The "phantom piece" (referred to in some versions, such as the Tetris Mania cell phone game, as the "ghost") is a feature that shows an obscuration in the shape of the current piece over where that piece would drop. The feature disposes with the old problem of misdrops and is relatively new.

Hold piece is an optional ability to reserve a piece for later use, allowing a player to either avoid undesirable pieces or save desirable ones, usually the I piece or a piece needed to complete another goal. Some clones featured it as a powerup that the player could earn and use once. A hold piece available to the player at all times was first featured in The New Tetris. Games that have hold piece generally activate it when the player presses both rotate buttons simultaneously or when the player presses a dedicated button, depending on the game. When hold piece is activated, it causes the falling piece to move to the top and trade places with the hold piece. However, the feature cannot be activated twice in a row; a piece released from the hold must be dropped into the well.

Initial rotation and Initial hold are features that make the game accept rotation/hold button inputs while the next piece is still in the preview area. With initial rotation, when the player holds down the rotation button after the previous piece has locked down but before the next piece comes into the well, the next piece will come into the well in an already rotated state. Initial hold works similarly, as the piece will be already swapped with the hold piece when it enters the well. Initial rotation and Initial hold first appeared in the Tetris: The Grand Master series.

Tetris DS features wireless on-line play through the Nintendo Wi-Fi Connection system. This new version also takes advantage of the touch screen in the added "Touch Mode," which has no time limit. Instead, every block is already placed in a tall tower, and the player uses the stylus from the Nintendo DS to shift blocks left and right and, in earlier towers, rotate blocks. The goal is to clear enough lines so that a cage of balloons reaches the ground. (This mode is themed on the NES video game Balloon Fight, hence the cage of balloons.)

Tetris DS also introduces the Metroid-themed "Catch Mode." In this mode, the pieces still fall downward, but the stack is moved and rotated instead. As the falling pieces bump against the stack, they get clustered into it. To clear blocks, there must be a solid area of the stack that's 4x4 or larger. When this happens, the blocks glow and the music changes. After ten seconds or upon pressing the X button, these blocks disappear and shoot a laser beam in a plus-shape, the horizontal part equal to the number of rows cleared and the vertical equal to the columns. This laser beam will destroy falling blocks and Metroid enemies in its path. The parts of the stack not hit by the laser beam will be pulled in towards the center of the stack after the laser beam dies. If a piece falls below of the bottom screen, the stack hits a falling block while rotating, or the stack hits a Metroid, the stack loses Energy. The player loses if the stack runs out of Energy or if the stack becomes so large that it can no longer fit on the bottom screen.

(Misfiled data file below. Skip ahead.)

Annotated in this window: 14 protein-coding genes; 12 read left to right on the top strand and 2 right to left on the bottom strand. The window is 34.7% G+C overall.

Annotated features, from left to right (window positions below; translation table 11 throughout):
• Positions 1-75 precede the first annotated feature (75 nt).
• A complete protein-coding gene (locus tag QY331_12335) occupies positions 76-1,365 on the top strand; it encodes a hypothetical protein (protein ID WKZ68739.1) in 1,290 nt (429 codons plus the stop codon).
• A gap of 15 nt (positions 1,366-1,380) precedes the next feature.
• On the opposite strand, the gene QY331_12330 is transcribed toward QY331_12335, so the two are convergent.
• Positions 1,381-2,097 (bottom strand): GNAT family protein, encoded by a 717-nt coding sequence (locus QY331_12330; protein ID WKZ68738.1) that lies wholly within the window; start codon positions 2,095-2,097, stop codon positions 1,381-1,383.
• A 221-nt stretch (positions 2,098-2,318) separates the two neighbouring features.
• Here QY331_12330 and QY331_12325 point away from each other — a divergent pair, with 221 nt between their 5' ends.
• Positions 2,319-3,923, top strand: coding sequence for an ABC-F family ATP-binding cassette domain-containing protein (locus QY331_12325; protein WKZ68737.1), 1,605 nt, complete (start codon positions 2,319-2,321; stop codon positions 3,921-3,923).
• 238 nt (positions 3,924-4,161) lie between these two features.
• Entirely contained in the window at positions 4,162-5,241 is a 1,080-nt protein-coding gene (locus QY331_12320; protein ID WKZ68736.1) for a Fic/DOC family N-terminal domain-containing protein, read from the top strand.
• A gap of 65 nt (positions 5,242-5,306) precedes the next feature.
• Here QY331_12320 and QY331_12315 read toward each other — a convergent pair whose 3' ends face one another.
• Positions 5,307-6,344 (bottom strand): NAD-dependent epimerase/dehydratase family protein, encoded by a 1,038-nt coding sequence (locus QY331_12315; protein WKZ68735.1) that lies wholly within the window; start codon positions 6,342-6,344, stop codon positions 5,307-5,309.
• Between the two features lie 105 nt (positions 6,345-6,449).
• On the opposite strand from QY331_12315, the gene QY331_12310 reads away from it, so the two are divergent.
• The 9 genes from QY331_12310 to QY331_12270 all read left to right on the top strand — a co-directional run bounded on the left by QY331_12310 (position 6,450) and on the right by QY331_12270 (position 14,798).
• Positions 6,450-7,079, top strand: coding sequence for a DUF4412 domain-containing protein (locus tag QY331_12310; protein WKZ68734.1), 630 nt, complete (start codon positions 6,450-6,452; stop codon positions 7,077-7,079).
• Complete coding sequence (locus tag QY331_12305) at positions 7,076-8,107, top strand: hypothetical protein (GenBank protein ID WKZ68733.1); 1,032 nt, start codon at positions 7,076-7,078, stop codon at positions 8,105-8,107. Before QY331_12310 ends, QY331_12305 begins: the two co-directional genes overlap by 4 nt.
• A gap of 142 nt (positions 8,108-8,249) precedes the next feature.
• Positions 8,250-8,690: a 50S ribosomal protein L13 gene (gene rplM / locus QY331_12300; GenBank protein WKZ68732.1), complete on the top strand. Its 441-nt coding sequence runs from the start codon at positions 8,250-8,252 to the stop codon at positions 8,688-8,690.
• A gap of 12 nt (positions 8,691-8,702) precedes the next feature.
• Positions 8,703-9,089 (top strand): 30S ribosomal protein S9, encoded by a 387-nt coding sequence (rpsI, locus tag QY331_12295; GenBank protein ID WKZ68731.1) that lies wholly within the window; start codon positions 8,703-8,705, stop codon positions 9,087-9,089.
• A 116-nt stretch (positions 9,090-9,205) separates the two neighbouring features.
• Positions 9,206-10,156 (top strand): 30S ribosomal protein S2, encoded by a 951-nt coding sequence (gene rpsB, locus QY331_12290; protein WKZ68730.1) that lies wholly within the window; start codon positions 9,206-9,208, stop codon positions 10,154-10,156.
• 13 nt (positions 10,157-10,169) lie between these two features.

The Tetris arcade game offered different "puzzles" for selected rounds. The first three rounds are played normally, with no obstacles. At the start of round 4, eight bricks are placed vertically along each side of the well. Round 5 begins with ten bricks scattered throughout the bottom five rows. Round 6 begins with twenty bricks arranged in a pyramid. In rounds 7 through 9, the well starts out empty but single bricks will appear at random on top of your puzzle each time a piece lands that does not clear any lines, potentially thwarting any advance planning you may have done. In rounds 10 through 12, incomplete "garbage" lines will randomly pop up underneath your puzzle, pushing the puzzle upward, when a piece lands without clearing any lines. Rounds 13 through 15 begin with more blocks arranged in predetermined patterns, and the cycle continues throughout the remaining rounds in the game in groups of three.

Tetris Variants

Main article: List of Tetris variants

A number of Tetris variants exist. Some feature alternate rules and pieces, and others have completely different game play

Because of its popularity and the relatively simple code required to produce the game, a game with nearly the same rules as Tetris is often used as a hello world project for programmers coding for a new system or programming language. This has resulted in the availability of a large number of ports for different platforms, most of which are not endorsed by The Tetris Company and are given away freely. For instance, µTorrent and GNU Emacs contain tetromino stacking games as easter eggs.[25][26]

Is it Possible to Play Forever?

Players may lose a game of Tetris for the following reasons:

  • They can no longer keep up with the increasing speed, or